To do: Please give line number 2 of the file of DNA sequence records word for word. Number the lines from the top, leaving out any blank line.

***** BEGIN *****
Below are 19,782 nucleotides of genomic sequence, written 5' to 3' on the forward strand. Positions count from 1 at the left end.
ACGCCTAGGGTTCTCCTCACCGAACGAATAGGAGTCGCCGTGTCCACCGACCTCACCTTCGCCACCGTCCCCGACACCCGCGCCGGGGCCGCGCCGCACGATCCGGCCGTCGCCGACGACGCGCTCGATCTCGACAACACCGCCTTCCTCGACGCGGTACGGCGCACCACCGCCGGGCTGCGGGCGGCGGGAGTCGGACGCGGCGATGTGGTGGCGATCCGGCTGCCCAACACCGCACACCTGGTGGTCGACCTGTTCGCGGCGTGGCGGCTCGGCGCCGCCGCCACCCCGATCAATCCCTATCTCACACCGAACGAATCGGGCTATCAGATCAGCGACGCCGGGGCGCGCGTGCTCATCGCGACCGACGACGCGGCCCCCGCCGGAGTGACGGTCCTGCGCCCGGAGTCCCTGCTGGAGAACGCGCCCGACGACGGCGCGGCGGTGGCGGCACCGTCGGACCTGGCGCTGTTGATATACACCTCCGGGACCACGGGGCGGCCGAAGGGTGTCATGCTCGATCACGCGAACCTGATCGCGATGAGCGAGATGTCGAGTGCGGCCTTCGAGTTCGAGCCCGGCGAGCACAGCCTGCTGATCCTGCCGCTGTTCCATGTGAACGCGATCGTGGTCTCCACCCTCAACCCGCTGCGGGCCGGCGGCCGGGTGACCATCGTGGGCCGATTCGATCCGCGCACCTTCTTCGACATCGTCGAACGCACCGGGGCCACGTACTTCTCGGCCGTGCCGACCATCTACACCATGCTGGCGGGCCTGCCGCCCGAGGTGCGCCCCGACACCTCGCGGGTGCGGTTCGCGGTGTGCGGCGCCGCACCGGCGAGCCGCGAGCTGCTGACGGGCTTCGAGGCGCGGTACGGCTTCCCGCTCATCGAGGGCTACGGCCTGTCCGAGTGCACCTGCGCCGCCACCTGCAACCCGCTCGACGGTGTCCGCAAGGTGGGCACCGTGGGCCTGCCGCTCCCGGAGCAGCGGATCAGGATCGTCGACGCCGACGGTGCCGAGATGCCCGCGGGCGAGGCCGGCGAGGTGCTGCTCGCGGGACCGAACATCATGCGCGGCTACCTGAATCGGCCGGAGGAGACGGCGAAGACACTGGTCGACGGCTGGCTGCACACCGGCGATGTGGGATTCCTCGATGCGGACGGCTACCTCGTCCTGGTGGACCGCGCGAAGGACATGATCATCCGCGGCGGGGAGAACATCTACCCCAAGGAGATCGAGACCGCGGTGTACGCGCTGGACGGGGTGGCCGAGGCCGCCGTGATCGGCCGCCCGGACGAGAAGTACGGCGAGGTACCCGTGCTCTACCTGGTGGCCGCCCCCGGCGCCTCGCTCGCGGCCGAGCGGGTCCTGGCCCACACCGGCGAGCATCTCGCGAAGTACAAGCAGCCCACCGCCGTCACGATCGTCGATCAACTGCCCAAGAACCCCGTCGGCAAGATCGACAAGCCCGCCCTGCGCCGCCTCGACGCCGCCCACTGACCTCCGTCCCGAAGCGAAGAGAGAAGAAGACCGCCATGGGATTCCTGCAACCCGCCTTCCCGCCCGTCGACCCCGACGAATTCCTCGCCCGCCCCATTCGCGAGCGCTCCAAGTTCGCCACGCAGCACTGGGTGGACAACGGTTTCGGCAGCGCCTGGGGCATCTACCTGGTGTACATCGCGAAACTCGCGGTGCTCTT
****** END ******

ACGCCTAGGGTTCTCCTCACCGAACGAATAGGAGTCGCCGTGTCCACCGACCTCACCTTCGCCACCGTCCCCGACACCCGCGCCGGGGCCGCGCCGCACGATCCGGCCGTCGCCGACGACGCGCTCGATCTCGACAACACCGCCTTCCTCGACGCGGTACGGCGCACCACCGCCGGGCTGCGGGCGGCGGGAGTCGGACGCGGCGATGTGGTGGCGATCCGGCTGCCCAACACCGCACACCTGGTGGTCGACCTGTTCGCGGCGTGGCGGCTCGGCGCCGCCGCCACCCCGATCAATCCCTATCTCACACCGAACGAATCGGGCTATCAGATCAGCGACGCCGGGGCGCGCGTGCTCATCGCGACCGACGACGCGGCCCCCGCCGGAGTGACGGTCCTGCGCCCGGAGTCCCTGCTGGAGAACGCGCCCGACGACGGCGCGGCGGTGGCGGCACCGTCGGACCTGGCGCTGTTGATATACACCTCCGGGACCACGGGGCGGCCGAAGGGTGTCATGCTCGATCACGCGAACCTGATCGCGATGAGCGAGATGTCGAGTGCGGCCTTCGAGTTCGAGCCCGGCGAGCACAGCCTGCTGATCCTGCCGCTGTTCCATGTGAACGCGATCGTGGTCTCCACCCTCAACCCGCTGCGGGCCGGCGGCCGGGTGACCATCGTGGGCCGATTCGATCCGCGCACCTTCTTCGACATCGTCGAACGCACCGGGGCCACGTACTTCTCGGCCGTGCCGACCATCTACACCATGCTGGCGGGCCTGCCGCCCGAGGTGCGCCCCGACACCTCGCGGGTGCGGTTCGCGGTGTGCGGCGCCGCACCGGCGAGCCGCGAGCTGCTGACGGGCTTCGAGGCGCGGTACGGCTTCCCGCTCATCGAGGGCTACGGCCTGTCCGAGTGCACCTGCGCCGCCACCTGCAACCCGCTCGACGGTGTCCGCAAGGTGGGCACCGTGGGCCTGCCGCTCCCGGAGCAGCGGATCAGGATCGTCGACGCCGACGGTGCCGAGATGCCCGCGGGCGAGGCCGGCGAGGTGCTGCTCGCGGGACCGAACATCATGCGCGGCTACCTGAATCGGCCGGAGGAGACGGCGAAGACACTGGTCGACGGCTGGCTGCACACCGGCGATGTGGGATTCCTCGATGCGGACGGCTACCTCGTCCTGGTGGACCGCGCGAAGGACATGATCATCCGCGGCGGGGAGAACATCTACCCCAAGGAGATCGAGACCGCGGTGTACGCGCTGGACGGGGTGGCCGAGGCCGCCGTGATCGGCCGCCCGGACGAGAAGTACGGCGAGGTACCCGTGCTCTACCTGGTGGCCGCCCCCGGCGCCTCGCTCGCGGCCGAGCGGGTCCTGGCCCACACCGGCGAGCATCTCGCGAAGTACAAGCAGCCCACCGCCGTCACGATCGTCGATCAACTGCCCAAGAACCCCGTCGGCAAGATCGACAAGCCCGCCCTGCGCCGCCTCGACGCCGCCCACTGACCTCCGTCCCGAAGCGAAGAGAGAAGAAGACCGCCATGGGATTCCTGCAACCCGCCTTCCCGCCCGTCGACCCCGACGAATTCCTCGCCCGCCCCATTCGCGAGCGCTCCAAGTTCGCCACGCAGCACTGGGTGGACAACGGTTTCGGCAGCGCCTGGGGCATCTACCTGGTGTACATCGCGAAACTCGCGGTGCTCTT